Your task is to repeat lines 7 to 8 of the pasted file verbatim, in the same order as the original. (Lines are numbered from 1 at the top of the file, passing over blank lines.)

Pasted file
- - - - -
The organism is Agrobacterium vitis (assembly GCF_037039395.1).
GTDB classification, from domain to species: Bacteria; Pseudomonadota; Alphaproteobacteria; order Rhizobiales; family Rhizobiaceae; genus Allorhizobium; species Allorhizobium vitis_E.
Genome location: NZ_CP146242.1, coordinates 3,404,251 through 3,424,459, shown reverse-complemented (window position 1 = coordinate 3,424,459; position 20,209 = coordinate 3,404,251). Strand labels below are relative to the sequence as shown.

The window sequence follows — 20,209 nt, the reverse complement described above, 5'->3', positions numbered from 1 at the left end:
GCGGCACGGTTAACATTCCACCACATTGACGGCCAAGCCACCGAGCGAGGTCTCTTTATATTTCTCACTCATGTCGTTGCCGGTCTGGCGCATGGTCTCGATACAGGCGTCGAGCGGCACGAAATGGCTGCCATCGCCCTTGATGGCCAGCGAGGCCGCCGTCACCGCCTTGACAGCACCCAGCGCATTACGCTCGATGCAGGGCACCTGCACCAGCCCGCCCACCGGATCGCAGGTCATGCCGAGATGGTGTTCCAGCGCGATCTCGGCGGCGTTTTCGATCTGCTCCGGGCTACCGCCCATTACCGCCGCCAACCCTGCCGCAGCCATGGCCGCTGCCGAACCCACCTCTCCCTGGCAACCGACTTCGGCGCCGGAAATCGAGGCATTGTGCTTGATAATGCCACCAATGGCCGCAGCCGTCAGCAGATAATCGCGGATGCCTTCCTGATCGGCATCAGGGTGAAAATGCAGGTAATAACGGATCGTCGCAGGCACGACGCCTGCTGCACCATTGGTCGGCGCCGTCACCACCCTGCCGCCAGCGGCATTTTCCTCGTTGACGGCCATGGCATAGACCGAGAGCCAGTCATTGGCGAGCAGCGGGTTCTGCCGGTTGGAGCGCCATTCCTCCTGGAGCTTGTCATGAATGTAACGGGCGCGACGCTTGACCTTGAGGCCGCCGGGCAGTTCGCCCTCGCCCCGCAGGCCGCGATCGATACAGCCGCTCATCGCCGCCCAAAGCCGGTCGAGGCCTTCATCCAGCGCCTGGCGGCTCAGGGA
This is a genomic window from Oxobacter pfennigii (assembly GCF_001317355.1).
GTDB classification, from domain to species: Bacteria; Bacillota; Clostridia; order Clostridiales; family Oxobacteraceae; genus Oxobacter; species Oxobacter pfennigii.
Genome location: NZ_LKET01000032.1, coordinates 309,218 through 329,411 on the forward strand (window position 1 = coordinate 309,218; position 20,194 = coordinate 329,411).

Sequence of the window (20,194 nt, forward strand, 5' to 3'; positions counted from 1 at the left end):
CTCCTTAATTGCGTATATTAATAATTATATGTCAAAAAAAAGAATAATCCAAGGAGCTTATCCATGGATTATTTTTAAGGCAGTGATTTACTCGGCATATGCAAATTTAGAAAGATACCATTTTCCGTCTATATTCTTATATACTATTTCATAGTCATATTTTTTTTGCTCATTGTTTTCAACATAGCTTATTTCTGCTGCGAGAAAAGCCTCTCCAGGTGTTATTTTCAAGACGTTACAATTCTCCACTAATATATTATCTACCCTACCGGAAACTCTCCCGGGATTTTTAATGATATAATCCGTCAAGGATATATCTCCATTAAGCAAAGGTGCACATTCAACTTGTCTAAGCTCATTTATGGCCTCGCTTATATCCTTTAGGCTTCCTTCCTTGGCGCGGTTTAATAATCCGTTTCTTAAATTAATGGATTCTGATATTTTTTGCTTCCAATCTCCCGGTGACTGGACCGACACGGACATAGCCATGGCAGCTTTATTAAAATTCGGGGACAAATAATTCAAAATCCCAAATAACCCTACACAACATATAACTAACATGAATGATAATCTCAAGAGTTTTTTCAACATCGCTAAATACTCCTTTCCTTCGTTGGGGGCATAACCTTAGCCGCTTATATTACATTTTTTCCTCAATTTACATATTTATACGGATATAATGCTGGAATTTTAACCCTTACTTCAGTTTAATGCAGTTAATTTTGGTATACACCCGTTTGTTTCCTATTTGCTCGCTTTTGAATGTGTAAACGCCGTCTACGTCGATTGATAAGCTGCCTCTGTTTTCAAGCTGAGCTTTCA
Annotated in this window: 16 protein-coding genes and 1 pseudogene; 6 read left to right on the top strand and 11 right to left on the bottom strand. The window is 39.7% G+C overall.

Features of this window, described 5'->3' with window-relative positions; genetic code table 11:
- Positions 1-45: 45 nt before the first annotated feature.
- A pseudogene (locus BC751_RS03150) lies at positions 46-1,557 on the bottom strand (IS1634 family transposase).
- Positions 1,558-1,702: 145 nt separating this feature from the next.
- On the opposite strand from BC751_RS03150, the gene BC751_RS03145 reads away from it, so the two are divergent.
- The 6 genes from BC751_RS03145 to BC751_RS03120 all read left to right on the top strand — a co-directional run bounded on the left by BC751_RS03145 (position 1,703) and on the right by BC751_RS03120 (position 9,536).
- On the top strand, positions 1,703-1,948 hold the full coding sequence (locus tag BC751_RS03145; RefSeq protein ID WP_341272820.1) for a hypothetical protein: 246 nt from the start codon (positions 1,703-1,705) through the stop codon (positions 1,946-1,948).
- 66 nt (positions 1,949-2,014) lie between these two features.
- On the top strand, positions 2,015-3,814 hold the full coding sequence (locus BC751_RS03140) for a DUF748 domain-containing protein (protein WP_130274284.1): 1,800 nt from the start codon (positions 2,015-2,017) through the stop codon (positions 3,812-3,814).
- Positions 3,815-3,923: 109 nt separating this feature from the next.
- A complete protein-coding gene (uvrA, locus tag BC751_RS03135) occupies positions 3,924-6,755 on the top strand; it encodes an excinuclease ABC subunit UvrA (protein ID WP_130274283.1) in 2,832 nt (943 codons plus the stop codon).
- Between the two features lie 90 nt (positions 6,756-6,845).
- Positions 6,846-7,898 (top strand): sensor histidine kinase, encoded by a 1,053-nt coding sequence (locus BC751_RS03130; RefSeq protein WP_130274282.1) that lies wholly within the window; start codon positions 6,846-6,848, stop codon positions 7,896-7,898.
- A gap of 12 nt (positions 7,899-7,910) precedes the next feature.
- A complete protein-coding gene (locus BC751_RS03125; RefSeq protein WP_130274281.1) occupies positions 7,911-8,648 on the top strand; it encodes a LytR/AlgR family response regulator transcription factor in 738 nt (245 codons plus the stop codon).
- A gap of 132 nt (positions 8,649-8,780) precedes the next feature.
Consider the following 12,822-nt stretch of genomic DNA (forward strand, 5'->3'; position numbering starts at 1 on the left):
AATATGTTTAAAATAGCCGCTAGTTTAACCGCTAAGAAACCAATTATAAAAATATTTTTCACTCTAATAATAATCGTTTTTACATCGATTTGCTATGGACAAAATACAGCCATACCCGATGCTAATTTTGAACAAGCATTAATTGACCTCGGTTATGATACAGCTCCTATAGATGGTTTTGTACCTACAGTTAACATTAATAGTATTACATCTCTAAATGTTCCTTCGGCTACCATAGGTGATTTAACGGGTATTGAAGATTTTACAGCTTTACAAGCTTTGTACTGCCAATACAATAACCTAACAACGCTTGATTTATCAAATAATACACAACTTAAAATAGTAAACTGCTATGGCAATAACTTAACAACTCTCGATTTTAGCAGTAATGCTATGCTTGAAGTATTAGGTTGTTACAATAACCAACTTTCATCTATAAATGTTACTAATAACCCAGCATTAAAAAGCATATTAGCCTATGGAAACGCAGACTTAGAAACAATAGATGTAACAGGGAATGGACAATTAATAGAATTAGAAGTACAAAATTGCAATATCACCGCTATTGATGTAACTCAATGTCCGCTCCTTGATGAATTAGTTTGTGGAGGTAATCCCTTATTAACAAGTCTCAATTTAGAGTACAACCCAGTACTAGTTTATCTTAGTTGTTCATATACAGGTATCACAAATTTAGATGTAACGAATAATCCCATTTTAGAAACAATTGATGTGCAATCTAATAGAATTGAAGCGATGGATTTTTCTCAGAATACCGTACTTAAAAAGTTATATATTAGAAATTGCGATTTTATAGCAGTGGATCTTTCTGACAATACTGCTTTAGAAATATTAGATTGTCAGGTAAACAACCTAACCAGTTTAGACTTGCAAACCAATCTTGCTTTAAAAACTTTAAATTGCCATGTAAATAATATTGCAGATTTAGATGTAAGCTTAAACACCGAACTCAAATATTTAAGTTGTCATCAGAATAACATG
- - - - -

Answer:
GTDB classification, from domain to species: Bacteria; Bacillota; Clostridia; order Clostridiales; family Oxobacteraceae; genus Oxobacter; species Oxobacter pfennigii.
Genome location: NZ_LKET01000032.1, coordinates 309,218 through 329,411 on the forward strand (window position 1 = coordinate 309,218; position 20,194 = coordinate 329,411).